Monday, September 7, 2015



Understanding the story of animal evolution is very dependent on knowledge of invertebrates.  Vertebrates are recent (ok, the last half billion years), but very important, contributors to understanding the evolutionary history of animals.  Darwin mostly used vertebrate examples in explaining his understanding of natural selection, Darwin's finches being the primary example.  His studies of domestication of vertebrates also helped.   But he also contributed to our understanding of invertebrates such as coral reefs, barnacles, and earthworms.

What make invertebrate zoology so useful?

There are many species representing different parts of the evolutionary tree of life.  They provide steps along the transition from simple to complex structure and diversity.  As research subjects many of them have the advantages of
1 short life cycles
2 small size
Together it greatly simplifies getting adequate data in studying many phenomena.  It keeps costs down for care of subjects and allows varied approaches to be used in a short time.  The ethical problems of care of subject animals seems less, but should not be ignored.
3 abundant numbers are usually available in nature for field observation.
4 many extinct species have left fossils; their small size often providing intact fossils.

Examples of contributions of invertebrate zoologists

E. O. Wilson observed social behavior of ants and other insects and conceived the sub-discipline of ecology and/or animal behavior termed SOCIOBIOLOGY.

Paul Ehrlich developed his understanding of population ecology, in part, from his studies of lepidopterous insect populations, and applied it to his concerns for overpopulation by humans in an influential book, The Population Bomb.

Alfred Kinsey transferred from years of studying wasps to studies of human sexuality.

Libbie Hyman [ ] studied hydras and planarians and stayed mostly an invertebrate zoologist of great breadth.

Robert Pennak was my hero for his excellent book on aquatic invertebrates of the United States.  It has an excellent introductory discussion of the the transition of marine groups to fresh water.

Robert Barnes wrote an excellent invertebrate zoology text, especially in coverage of his specialty, polychaete worms.  If he had put insects and parasites in his first edition I would probably never have undertaken the revision of Hegner's invertebrate zoology text.  Meglitsch produced an impressive invertebrate zoology text that never received the recognition of Barnes' text which had largely been adopted by invertebrate zoologists.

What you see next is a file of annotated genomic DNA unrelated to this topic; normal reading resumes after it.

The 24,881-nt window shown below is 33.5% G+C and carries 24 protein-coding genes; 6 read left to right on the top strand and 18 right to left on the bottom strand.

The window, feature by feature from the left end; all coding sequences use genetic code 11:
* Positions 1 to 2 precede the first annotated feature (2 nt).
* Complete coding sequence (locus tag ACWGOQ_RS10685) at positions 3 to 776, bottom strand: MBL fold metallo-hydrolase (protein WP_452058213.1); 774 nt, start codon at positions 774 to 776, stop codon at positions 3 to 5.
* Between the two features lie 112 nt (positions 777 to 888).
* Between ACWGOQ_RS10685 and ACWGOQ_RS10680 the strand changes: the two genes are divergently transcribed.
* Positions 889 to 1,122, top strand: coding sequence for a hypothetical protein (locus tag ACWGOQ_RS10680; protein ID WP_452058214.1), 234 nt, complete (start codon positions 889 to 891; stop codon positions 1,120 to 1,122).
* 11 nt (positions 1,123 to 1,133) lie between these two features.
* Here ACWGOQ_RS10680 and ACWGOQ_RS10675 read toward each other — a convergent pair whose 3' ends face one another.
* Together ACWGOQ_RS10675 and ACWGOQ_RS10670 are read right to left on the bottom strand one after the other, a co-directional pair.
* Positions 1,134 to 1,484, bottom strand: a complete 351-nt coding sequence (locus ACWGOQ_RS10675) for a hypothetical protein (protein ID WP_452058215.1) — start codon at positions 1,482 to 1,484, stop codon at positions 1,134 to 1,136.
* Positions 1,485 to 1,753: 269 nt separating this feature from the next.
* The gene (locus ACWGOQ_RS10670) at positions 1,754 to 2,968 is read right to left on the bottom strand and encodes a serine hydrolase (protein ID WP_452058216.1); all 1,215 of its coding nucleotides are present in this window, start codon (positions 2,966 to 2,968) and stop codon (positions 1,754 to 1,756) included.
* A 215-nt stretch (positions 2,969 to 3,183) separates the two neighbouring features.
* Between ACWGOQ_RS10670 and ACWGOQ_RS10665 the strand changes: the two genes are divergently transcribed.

A two volume text by Beklemishev (translated from the Russian) was a remarkable comparative anatomy of invertebrates.  Its value as a reference is somewhat marred by his belief that animals should be grouped according to the extent of their segmentation.

As invertebrate zoology becomes a minor part of biological education in today's universities, it is unlikely that it will attract authors to update the subject to the extent it was done in the past.  The digital age has made it unlikely that many will read the specialty journals and be exposed serendipitously to insights inspired by seemingly unconnected topics.  On the other hand, I have seen some weird results produced by search engines, so maybe there is hope.

Why did I become an invertebrate zoologist?

The reasons are somewhat lost in time.  But my first application for graduate school was to a botany department.  I had actually had more interest in invertebrates from using Hegner's Invertebrate Zoology text.  The variety was amazing, there were so many species, I thought maybe I could become the world's expert in some obscure group (I don't think I was very competitive).  I had been a little put off by the extreme need for grades motivating pre-Med student friends.  Plants were soon eliminated along with vertebrates due to sneezing and wheezing triggered by pollen and animal dander, factors seldom a problem with aquatic animals.

I had some vague notion that I might make some momentous discovery studying an obscure invertebrate.  I knew that was unrealistic.  Even so, dabbling in varied topics, I seem to be the only zoologist who realizes the abandoned annelid theory should be reinstated with modification to include the role of the pogonophorans as a central part of the theory.  The evidence that abyssal animals can live extremely long lives [ ] and provide reason molecular phylogenies need reworking is something I hope to make others understand.

Joseph G. Engemann      Kalamazoo, Michigan     September 7, 2015

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